What does this mean? If the apartment isn’t currently habitable, or is unsafe, your landlord is required – at his expense – to fix it up, no matter what the lease says. A landlord trying to get you to take an unsafe apartment may be trying to make you pay to fix his problem. Don’t do it. And don’t ask too many questions about whether an apartment is habitable or unsafe. If it looks or feels reasonably unsafe, stand your ground.

If the apartment is habitable and safe, the landlord isn’t obligated to do anything else. You may want to negotiate for move-in repairs or modifications, but a statement that you accept the apartment is irrelevant (your signing the lease evidences your acceptance).

Tenant is responsible for repairs. The landlord must ensure that the apartment is safe and habitable, and you can’t be made to pay for those repairs. Otherwise, if the landlord agrees to provide certain things in the lease (e.g., a dishwasher), then as a matter of contract law the landlord is responsible for ensuring that they work. You might agree to do certain repairs in return for compensation, but it’s the landlord’s job to provide the apartment she agreed to provide.

Landlord may enter at any time for any reason. Landlords can enter with no notice in case of emergency (which is probably a good thing!). Otherwise, by law in nearly all jurisdictions your landlord can’t enter your apartment without prior notice. How much notice may be specified in the law – it’s often 24 hours’ notice – or it may be “reasonable notice”. Your lease may describe specific things that constitute emergencies, e.g., bedbug infestation, and may also describe circumstances when the landlord can enter the apartment with notice. Be clear on what these situations are.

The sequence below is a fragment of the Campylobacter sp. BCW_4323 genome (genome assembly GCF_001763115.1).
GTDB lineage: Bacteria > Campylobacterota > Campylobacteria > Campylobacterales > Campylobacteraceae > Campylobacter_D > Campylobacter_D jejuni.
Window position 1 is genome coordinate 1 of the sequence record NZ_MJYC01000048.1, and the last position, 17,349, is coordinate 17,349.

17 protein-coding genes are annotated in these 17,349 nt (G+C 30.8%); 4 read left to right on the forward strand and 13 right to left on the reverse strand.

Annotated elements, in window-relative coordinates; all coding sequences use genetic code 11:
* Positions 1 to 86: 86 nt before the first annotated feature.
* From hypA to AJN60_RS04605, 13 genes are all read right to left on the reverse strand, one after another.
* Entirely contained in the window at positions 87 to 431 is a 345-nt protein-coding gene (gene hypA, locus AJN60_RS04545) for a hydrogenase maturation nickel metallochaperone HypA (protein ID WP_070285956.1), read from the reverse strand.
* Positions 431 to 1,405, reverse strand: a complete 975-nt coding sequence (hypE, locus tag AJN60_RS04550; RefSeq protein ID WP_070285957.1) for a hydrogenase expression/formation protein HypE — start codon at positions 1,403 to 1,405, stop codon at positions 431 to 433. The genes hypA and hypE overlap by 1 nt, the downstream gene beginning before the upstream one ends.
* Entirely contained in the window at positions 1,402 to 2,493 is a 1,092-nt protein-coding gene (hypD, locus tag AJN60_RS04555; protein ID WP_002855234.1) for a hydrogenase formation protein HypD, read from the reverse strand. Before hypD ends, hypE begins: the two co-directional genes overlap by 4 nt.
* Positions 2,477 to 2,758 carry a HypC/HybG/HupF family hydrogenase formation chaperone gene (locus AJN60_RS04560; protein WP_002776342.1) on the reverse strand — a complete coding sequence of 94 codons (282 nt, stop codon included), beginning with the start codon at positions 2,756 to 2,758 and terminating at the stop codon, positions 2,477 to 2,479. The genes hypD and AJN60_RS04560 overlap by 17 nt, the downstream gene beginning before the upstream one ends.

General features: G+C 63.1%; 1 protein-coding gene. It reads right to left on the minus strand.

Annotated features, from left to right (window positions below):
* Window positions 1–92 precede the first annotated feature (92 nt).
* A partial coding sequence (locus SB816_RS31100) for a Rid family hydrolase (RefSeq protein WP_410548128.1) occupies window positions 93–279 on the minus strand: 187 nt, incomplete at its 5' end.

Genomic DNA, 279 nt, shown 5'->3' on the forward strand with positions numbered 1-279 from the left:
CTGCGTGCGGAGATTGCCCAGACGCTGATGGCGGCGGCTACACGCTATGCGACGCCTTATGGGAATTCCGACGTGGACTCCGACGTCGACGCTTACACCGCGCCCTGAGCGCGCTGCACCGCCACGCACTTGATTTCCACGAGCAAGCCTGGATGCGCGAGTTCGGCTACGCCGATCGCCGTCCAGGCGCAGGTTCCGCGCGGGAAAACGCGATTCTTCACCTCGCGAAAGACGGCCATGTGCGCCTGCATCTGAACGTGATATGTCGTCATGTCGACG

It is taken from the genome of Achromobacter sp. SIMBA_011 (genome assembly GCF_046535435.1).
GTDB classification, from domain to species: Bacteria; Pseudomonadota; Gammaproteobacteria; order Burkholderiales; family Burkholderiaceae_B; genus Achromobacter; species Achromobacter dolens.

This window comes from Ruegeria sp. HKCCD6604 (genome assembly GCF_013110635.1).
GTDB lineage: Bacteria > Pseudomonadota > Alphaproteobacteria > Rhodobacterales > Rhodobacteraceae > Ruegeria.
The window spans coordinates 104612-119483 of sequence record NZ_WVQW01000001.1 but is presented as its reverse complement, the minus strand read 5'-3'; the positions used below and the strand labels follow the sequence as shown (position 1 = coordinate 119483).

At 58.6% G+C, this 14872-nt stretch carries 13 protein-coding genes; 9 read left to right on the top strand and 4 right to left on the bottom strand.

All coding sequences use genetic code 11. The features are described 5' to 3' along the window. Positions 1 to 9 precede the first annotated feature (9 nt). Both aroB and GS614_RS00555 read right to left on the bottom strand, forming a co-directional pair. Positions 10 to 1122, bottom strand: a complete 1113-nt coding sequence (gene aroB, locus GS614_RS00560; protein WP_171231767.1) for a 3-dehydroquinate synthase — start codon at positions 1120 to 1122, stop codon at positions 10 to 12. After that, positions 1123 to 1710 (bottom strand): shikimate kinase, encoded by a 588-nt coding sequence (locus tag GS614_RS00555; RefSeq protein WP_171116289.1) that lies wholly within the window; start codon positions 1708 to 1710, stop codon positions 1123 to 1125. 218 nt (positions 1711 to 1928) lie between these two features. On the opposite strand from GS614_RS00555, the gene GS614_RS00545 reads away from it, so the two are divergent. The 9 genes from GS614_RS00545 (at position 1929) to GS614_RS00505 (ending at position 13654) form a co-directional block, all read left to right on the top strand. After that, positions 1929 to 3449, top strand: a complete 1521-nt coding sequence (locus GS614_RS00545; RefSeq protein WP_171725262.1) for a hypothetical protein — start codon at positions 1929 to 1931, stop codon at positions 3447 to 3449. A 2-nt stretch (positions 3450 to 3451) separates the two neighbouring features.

Tenant will pay X in maintenance/guest/cleaning fees. Often fees are permissible, so this is more about making sure you know what you’re getting into. If you’re going to be charged a monthly cleaning fee, for example, make sure you know what’s being cleaned, by whom, how often, and whether the cleaners will be able to access your apartment without you there. Also note that certain types of fees (unreasonably high late fees, or guest fees) may not be legal in some states.

Anything where you waive a right. It’s difficult in almost all states to waive rights to which you’re entitled by law, even if the lease says you’re doing so. That said, whenever you’re waiving anything make sure you understand what you’re waiving and why you’re being asked to waive it. This may alert you to an issue of which you weren’t aware, and though the landlord may not agree to change the lease you’re now forewarned.

Landlord will not be held liable for any damages. Again, the landlord can’t get out of his legal responsibilities. If the landlord acts negligently in failing to keep the apartment or building safe, the landlord should be liable if you get hurt or your property is damaged as a result. Beyond that, ask what damages the landlord is concerned about and why. You’ll get clues as to what’s important to the landlord.